The Itaú Commodity Index (ICI) has risen 0.4% since mid-February, once again driven by higher agricultural prices (11.3%) and renewed concerns regarding agricultural production in Brazil. Meanwhile, metal prices have fell 7.8% (-12.9% year-to-date) and energy prices dropped 1.8% over the same period. We are revising our ICI forecast up to -1.9% yoy (from -2.4% yoy) with an upward revision to agricultural prices and downward revision to the metals sub-index. Meanwhile, we are maintaining our forecasts for the energy sub-index.

The crisis in Ukraine generates upside price pressure for several commodities. Russia is a key global exporter of crude oil and natural gas to Europe. Moreover, both Russia and Ukraine are relevant grain exporters, which means that the conflict increases the hedge demand for corn and wheat. Some metals are also affected because Russia is a key global palladium supplier, while gold (and other precious metals) prices may rise due to its safe-haven status.

Agricultural prices are rising as multiple weather shocks lead to a worse supply outlook. On the one hand, excessive rainfall in Brazil’s Center-West region is delaying the soybean harvest and the planting of the second corn crop. On the other hand, the drought in Brazil's South and Southeast regions between January and mid-February is leading to downward revisions of crop estimates for coffee, sugarcane, corn and soybean. We are maintaining our year-end forecasts for these commodities because the next crop in the northern hemisphere may offset the effect on corn and soybean prices. However, lower production in Brazil will have a lasting impact on the global balance of sugar and coffee. We are therefore revising our ICI agricultural sub-index up to 9.5% yoy in 2014 (from 4.9%) due to the higher price forecasts for both commodities.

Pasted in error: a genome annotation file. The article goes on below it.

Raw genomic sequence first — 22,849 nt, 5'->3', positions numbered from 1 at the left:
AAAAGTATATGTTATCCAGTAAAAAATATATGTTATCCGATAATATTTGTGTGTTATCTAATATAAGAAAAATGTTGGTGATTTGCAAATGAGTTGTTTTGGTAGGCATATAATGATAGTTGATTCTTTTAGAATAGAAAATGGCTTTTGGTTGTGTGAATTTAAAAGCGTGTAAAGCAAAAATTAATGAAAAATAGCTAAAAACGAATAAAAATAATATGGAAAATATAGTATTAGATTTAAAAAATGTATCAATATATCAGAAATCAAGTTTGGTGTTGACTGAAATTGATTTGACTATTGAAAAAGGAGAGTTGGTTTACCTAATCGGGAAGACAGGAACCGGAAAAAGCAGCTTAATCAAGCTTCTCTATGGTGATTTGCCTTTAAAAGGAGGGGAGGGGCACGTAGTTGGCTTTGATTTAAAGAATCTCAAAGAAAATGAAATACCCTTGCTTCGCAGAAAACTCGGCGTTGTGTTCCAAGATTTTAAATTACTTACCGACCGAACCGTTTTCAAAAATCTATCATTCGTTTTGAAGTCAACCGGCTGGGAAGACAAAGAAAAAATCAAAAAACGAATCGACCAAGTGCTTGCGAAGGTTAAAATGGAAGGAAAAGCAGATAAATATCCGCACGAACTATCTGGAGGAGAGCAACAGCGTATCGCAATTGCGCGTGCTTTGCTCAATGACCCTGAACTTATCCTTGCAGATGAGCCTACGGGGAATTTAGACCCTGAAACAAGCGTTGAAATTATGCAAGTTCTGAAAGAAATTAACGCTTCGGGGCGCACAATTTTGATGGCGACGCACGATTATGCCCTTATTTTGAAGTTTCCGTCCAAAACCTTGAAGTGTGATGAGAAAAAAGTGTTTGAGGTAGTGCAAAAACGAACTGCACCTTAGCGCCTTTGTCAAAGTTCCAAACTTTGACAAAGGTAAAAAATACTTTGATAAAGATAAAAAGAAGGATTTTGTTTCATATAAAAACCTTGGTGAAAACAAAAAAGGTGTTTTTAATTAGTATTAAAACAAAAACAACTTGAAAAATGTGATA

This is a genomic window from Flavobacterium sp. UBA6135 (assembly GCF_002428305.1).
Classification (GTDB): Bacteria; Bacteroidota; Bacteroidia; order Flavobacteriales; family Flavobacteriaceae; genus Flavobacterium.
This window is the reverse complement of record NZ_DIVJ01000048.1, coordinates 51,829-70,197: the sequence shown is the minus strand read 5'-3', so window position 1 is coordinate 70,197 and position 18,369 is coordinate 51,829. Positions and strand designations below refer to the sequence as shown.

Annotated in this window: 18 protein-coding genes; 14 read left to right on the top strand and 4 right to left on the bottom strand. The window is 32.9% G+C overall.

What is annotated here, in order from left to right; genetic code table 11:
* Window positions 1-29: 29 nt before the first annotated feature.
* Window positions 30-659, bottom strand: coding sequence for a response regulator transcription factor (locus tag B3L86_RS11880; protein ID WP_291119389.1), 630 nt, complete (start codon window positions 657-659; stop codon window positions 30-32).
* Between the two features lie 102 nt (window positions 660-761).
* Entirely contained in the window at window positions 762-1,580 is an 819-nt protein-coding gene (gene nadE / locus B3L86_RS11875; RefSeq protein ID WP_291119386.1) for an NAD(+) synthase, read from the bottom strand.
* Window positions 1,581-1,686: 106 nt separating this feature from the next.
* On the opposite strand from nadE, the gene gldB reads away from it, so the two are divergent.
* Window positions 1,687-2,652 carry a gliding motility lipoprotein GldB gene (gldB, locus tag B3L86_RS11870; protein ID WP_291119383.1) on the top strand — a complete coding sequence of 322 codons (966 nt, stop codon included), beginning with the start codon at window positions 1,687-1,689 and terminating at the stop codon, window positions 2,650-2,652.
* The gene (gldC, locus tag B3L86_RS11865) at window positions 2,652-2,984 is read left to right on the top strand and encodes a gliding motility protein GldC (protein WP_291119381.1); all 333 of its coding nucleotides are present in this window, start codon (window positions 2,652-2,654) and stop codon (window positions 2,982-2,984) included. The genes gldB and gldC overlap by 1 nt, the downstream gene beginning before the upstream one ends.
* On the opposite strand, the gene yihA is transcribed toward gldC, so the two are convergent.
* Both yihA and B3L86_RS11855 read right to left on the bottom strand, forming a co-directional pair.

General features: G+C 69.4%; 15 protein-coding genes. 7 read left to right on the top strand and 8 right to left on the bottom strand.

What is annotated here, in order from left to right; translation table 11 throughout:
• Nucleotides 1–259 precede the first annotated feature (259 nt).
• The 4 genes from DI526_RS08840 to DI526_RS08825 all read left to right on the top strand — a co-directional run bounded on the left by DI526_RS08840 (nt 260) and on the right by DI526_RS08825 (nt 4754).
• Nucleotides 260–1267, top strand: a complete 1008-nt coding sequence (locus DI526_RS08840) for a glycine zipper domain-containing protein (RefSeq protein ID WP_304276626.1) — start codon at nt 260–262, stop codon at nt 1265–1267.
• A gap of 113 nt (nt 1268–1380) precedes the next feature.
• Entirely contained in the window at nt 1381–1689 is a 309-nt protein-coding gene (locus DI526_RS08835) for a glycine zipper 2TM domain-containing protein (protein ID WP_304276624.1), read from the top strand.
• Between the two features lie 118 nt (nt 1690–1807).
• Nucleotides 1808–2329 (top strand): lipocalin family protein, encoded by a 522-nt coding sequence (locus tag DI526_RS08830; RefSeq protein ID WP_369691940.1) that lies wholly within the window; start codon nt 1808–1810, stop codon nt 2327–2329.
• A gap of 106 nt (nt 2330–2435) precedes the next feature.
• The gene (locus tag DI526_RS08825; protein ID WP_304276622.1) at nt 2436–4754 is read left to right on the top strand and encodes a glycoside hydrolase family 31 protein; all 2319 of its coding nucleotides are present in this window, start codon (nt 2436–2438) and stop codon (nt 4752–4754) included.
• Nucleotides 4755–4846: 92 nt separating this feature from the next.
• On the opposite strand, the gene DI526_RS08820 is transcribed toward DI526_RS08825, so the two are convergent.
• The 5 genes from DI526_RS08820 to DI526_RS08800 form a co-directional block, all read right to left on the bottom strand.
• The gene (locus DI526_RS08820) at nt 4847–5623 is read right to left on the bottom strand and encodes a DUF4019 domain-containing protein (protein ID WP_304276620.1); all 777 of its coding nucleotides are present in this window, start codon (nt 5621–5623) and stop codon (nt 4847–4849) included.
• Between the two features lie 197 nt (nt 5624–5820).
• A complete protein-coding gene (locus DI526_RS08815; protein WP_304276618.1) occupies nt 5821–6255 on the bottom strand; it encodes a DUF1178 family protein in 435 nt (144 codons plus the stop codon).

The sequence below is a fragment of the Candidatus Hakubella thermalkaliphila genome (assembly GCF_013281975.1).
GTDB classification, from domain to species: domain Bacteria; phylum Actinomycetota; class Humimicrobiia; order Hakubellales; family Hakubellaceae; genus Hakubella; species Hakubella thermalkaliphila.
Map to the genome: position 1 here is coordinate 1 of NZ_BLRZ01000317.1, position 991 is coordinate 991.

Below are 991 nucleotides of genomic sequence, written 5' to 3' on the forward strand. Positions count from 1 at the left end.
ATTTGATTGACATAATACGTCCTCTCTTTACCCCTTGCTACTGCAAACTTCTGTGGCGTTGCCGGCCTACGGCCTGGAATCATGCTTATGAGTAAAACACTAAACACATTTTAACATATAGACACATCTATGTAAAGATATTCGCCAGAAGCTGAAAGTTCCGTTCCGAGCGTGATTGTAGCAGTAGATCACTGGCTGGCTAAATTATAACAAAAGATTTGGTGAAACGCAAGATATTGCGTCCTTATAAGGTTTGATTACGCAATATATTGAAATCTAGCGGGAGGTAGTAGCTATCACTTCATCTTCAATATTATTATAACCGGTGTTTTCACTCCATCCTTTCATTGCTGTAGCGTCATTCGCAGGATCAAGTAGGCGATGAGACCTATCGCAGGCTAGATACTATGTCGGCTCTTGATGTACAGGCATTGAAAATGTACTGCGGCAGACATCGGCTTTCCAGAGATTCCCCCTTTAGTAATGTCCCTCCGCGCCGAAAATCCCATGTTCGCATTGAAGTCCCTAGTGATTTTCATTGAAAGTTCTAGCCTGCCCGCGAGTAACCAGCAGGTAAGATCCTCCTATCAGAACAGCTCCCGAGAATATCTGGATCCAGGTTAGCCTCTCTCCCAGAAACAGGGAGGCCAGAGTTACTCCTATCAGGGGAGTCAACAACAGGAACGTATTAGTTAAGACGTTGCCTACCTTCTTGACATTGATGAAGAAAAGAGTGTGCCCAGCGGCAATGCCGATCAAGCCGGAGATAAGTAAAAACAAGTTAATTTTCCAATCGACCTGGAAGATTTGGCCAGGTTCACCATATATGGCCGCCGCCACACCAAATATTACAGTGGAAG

Metal prices falling on lower growth outlook for China. The drop in prices is consistent with fundamentals (demand slowdown and growth in supply). Based on the revision of China’s growth estimates for 2014 (to 7.2% from 7.5%), we revised downward our year-end forecasts for iron ore (to USD 101/ton from USD 107) and copper (to USD 6,700/ton from USD 6,940). We now forecast the ICI-metals to drop 12.4% yoy in 2014 (previously: -9.3%).

Energy-related commodities registered a mixed performance over the past month. WTI prices have traded sideways since mid-February, still affected by the slightly lower oil production in the U.S. and the increased outflow capacity from the Cushing region in Central United States. Meanwhile, Brent prices continue to slide: the fundamentals suggest a drop throughout 2014. However, the crisis in Ukraine has led to an increase in the implied “geopolitical risk” on prices. Our current base case is that the conflict will be resolved sometime over the next few months, with no lasting impact on the commodities commerce. We maintain our year-end forecasts for Brent (USD 105/bbl) and WTI (USD 101/bbl) prices.

Please open the attached pdf to read the full report and forecasts.